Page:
John Arnold rapidly established a reputation for
outstanding mechanical expertise and was the first watchmaker to
produce a jewelled ruby cylinder escapement, which he showcased in
an exceptionally small half-quarter repeating watch mounted in a
ring and offered to King George III.
His growing fame attracted an affluent clientele. He could
easily have lived comfortably, making exquisite repeating watches
and calendar watches. But John Arnold was relentlessly driven by
the greatest watchmaking challenge of his age: to build a timepiece
that would enable ships to navigate safely, transform science and
roll back the boundaries in astronomy. That challenge was
precision, and Arnold made it his passion.
Between 1770 and 1790, he painstakingly refined the art of
watchmaking, introducing decisive improvements that heralded the
arrival of chronometry. It is to him we owe a series of
trailblazing inventions that included a detentescapement, a helical
balance spring, terminal curves that make the helical balance
spring isochronal, the first-ever use of gold for balance springs,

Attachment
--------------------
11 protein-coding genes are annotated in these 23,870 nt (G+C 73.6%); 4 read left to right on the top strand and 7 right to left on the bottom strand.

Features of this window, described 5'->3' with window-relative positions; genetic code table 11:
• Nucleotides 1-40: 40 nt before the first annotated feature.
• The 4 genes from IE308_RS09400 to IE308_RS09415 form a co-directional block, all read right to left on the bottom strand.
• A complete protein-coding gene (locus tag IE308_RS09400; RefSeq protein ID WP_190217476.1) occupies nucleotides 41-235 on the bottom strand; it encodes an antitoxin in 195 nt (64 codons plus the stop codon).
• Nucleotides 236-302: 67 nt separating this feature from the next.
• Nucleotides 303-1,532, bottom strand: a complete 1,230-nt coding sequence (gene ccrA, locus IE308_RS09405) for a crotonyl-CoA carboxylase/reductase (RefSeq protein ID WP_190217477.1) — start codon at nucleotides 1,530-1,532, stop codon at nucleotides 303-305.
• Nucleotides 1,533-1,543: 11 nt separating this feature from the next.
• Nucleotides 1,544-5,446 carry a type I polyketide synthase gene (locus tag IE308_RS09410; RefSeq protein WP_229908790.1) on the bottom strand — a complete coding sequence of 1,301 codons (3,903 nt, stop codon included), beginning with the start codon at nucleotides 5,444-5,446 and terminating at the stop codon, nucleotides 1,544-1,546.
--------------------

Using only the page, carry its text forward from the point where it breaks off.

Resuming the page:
and a range of bimetallic balances that offset errors caused by
Arnold's chronometers were used by some of the greatest
explorers and navigators of his age on their epic voyages. His
regulators and their continual refinement bear witness to the
colossal progress of science and astronomy across Europe.
Arnold was also heir to a series of exceptional English
watchmakers, each of whom advanced the art of watchmaking in his
own way: George Graham, Thomas Tompion, Thomas Mudge and John
Harrison. Arnold, however, was the first to usher watchmaking into
the modern era by designing high-precision, reliable watches that
were also relatively easy to manufacture. In its report on Arnold's
pocket chronometer No. 2 in 1780, the Board of Longitude had this
"So far as this watch has been tried, it must be acknowledged by
all, that it is superior to every one that had been made before it.
Nothing therefore seems to remain but for … Mr. Arnold … to make
other watches … to entitle him to the second reward offered by
Parliament for improvements in this branch of mechanics, and also
to the universal approbation and applause of his fellow-citizens."
2 The Monthly Review or Literary Journal,vol.58